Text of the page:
Indonesia's National Disaster Mitigation Agency raised the volcano's alert to the highest level Monday and expanded an exclusion zone to 10 kilometres (6 miles) from the crater in places from the previous 7 1/2 kilometres. It said a larger eruption is possible, though a top government volcanologist has also said the volcano could continue for weeks at its current level of activity and not erupt explosively.

Agung's last major eruption in 1963 killed about 1,100 people.

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American actress Meghan Markle to be a new kind of royal

LONDON (AP) — She is an entertainment figure in her own right, and an outspoken woman comfortable talking about her background and her passions. American actress Meghan Markle will be a new type of royal when she weds Prince Harry in the spring.

In some ways, Markle — a mixed-race American raised in California, and a divorcee — makes a surprising addition to Britain's monarchy.

But the institution has moved on with the times, and the romance between Markle and Harry has a decidedly unstuffy, modern feel to it.

Markle, best known for her role as an ambitious paralegal in the hit U.S. legal drama "Suits," surprised many when she shared her feelings for Harry in a September cover story for Vanity Fair. Asked about the media frenzy surrounding their courtship, the 36-year-old said: "At the end of the day I think it's really simple ... we're two people who are really happy and in love."

Describing Harry as her "boyfriend," Markle said that while she expected that she and Harry would have to "come forward" about their relationship at some point, the two were just a couple enjoying time spent with each other.

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FBI gave heads-up to fraction of Russian hackers' US targets

WASHINGTON (AP) — The FBI failed to notify scores of U.S. officials that Russian hackers were trying to break into their personal Gmail accounts despite having evidence for at least a year that the targets were in the Kremlin's crosshairs, The Associated Press has found.

Nearly 80 interviews with Americans targeted by Fancy Bear, a Russian government-aligned cyberespionage group, turned up only two cases in which the FBI had provided a heads-up. Even senior policymakers discovered they were targets only when the AP told them, a situation some described as bizarre and dispiriting.

"It's utterly confounding," said Philip Reiner, a former senior director at the National Security Council, who was notified by the AP that he was targeted in 2015. "You've got to tell your people. You've got to protect your people."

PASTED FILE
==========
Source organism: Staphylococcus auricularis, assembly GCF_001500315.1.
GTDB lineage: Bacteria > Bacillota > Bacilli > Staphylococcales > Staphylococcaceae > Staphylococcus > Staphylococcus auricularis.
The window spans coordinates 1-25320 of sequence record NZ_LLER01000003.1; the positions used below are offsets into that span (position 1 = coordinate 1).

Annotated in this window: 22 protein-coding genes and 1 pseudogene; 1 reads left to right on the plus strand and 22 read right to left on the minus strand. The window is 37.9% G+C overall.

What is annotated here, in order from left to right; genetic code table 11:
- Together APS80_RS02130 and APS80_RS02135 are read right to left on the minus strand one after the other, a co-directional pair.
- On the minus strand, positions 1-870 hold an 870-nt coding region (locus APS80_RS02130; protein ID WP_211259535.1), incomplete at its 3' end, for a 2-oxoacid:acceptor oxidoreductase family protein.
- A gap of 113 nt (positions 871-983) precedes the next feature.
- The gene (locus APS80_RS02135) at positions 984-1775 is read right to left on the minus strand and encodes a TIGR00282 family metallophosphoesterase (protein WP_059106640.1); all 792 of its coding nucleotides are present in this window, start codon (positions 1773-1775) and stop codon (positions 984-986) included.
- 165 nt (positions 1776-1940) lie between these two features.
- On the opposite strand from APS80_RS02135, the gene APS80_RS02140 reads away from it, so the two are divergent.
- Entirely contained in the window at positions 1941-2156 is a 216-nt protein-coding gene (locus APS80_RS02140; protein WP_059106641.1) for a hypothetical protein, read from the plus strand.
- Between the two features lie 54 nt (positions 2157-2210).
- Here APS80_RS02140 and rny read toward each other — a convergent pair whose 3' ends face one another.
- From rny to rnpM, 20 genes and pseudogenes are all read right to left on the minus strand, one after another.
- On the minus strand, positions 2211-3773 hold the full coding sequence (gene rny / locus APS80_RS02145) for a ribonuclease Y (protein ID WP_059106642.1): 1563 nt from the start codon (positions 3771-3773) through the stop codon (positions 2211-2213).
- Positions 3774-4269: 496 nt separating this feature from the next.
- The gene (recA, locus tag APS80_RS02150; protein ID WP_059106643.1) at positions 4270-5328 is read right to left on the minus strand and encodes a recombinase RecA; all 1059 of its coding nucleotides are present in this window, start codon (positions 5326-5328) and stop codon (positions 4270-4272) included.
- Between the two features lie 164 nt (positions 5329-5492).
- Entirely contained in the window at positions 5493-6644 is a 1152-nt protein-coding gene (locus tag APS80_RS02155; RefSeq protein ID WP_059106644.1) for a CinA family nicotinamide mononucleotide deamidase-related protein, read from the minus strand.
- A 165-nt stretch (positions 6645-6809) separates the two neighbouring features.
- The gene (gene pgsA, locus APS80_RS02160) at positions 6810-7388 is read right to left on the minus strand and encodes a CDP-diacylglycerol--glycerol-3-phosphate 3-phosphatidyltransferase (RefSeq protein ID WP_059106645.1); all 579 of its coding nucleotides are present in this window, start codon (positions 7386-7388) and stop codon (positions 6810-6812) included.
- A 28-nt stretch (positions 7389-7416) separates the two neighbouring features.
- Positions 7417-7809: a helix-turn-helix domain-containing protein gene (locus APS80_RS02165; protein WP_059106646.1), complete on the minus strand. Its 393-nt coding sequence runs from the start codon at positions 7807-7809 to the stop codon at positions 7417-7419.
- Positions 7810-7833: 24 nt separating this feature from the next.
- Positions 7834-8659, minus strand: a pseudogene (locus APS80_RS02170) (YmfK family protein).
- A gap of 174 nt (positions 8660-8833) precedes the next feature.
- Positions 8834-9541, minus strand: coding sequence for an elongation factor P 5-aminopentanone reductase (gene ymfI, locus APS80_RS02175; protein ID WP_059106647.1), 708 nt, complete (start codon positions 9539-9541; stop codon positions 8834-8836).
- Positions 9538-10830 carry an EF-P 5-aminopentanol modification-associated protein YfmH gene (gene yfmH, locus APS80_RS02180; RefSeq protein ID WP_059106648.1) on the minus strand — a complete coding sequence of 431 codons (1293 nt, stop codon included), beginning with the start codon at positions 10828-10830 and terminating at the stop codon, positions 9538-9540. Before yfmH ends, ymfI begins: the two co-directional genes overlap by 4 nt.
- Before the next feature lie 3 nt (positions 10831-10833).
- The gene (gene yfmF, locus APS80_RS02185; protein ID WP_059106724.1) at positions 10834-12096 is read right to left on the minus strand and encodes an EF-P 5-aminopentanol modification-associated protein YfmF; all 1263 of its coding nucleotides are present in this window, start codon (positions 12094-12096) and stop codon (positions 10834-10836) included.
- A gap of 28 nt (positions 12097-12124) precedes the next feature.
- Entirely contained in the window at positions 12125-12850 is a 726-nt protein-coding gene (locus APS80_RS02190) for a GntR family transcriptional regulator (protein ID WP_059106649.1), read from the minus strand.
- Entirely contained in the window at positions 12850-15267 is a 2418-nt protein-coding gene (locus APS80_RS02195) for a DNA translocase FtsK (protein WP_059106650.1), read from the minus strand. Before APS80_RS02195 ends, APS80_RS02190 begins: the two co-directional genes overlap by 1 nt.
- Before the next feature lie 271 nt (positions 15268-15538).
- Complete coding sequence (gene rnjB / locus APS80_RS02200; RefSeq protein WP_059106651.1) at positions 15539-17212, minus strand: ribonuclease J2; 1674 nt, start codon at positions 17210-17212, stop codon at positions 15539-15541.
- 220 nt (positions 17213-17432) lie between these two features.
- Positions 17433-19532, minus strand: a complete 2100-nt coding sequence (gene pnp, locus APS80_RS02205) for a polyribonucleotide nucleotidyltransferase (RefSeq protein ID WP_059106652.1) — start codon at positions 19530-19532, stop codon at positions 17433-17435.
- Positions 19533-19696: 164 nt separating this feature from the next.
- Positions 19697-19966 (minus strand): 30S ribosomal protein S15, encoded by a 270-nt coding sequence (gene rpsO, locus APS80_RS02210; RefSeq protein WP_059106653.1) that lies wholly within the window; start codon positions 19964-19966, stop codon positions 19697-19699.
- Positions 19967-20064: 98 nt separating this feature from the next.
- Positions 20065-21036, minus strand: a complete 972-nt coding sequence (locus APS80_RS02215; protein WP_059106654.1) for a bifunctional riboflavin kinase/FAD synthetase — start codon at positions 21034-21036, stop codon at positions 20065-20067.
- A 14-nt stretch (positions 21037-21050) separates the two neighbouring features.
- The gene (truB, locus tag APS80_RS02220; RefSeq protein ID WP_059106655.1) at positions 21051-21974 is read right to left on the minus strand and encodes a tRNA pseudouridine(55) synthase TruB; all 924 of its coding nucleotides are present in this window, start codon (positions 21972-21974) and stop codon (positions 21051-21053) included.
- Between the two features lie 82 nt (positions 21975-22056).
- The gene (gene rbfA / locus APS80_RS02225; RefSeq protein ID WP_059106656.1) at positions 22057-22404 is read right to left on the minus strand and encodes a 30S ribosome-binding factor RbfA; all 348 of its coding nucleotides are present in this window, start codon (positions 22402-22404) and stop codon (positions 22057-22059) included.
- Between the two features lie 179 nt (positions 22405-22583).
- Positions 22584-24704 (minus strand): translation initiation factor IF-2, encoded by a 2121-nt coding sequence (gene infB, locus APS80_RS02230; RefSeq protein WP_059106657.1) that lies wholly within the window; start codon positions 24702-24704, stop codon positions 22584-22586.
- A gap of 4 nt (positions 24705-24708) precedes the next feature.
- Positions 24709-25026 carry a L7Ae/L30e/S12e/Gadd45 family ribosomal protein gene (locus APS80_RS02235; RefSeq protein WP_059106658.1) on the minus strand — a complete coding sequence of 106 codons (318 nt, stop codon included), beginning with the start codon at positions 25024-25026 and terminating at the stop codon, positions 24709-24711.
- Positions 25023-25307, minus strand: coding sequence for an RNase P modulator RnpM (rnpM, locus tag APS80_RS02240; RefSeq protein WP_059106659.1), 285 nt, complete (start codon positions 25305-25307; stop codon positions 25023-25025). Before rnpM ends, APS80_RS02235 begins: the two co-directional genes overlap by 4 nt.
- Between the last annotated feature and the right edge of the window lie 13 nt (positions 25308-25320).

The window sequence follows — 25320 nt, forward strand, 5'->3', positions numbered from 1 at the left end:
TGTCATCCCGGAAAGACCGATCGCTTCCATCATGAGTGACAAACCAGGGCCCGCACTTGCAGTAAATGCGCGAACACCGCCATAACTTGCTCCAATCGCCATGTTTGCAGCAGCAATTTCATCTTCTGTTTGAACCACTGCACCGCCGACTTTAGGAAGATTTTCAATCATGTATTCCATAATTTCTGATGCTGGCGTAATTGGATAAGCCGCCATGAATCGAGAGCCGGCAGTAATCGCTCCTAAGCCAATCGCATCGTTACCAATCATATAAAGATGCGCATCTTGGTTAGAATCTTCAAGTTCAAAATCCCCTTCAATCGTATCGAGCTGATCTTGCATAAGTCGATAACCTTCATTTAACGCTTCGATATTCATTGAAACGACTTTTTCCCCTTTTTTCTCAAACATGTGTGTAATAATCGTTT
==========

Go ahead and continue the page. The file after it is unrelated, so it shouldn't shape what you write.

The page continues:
FBI policy calls for notifying victims, whether individuals or groups, to help thwart both ongoing and future hacking attempts. The policy, which was disclosed in a lawsuit filed earlier this year against the FBI by the non-profit Electronic Privacy Information Center, says that notification should be considered "even when it may interfere with another investigation or (intelligence) operation."

Last week, the FBI declined to discuss its investigation into Fancy Bear's spying campaign, but did provide a statement that said in part: "The FBI routinely notifies individuals and organizations of potential threat information."

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Shoppers take to their phones for Cyber Monday deals

NEW YORK (AP) — Weeks of deals didn't stop people from heading online to shop on the Monday after Thanksgiving.

Cyber Monday is likely to be the biggest U.S. online shopping day ever, according to Adobe Analytics, the research arm of software maker Adobe. Nearly $6.6 billion in sales were forecast by the end of the day, up about 17 per cent from a year ago, Adobe said. And more people are picking up their phones to shop: Web traffic from mobile devices, including tablets, is expected to top desktop computers for the first time this year, Adobe said.

When Frank Yanover browsed Amazon's Cyber Monday deals through his phone, he wasn't looking for anything in particular. But he spent $300 on a Vitamix blender that he had eyed before, which he said was a $200 discount.

"I never bought it because it was so expensive," said Yanover, who is retired and lives in Hollywood, Florida.

Over the holiday weekend, he bought an iPad from Best Buy through his phone and then picked it up at a store. And using his voice-activated Echo, he bought Amazon's $30 Echo Dot for his bedroom, which was $20 off.

News from © The Associated Press, 2017
The Associated Press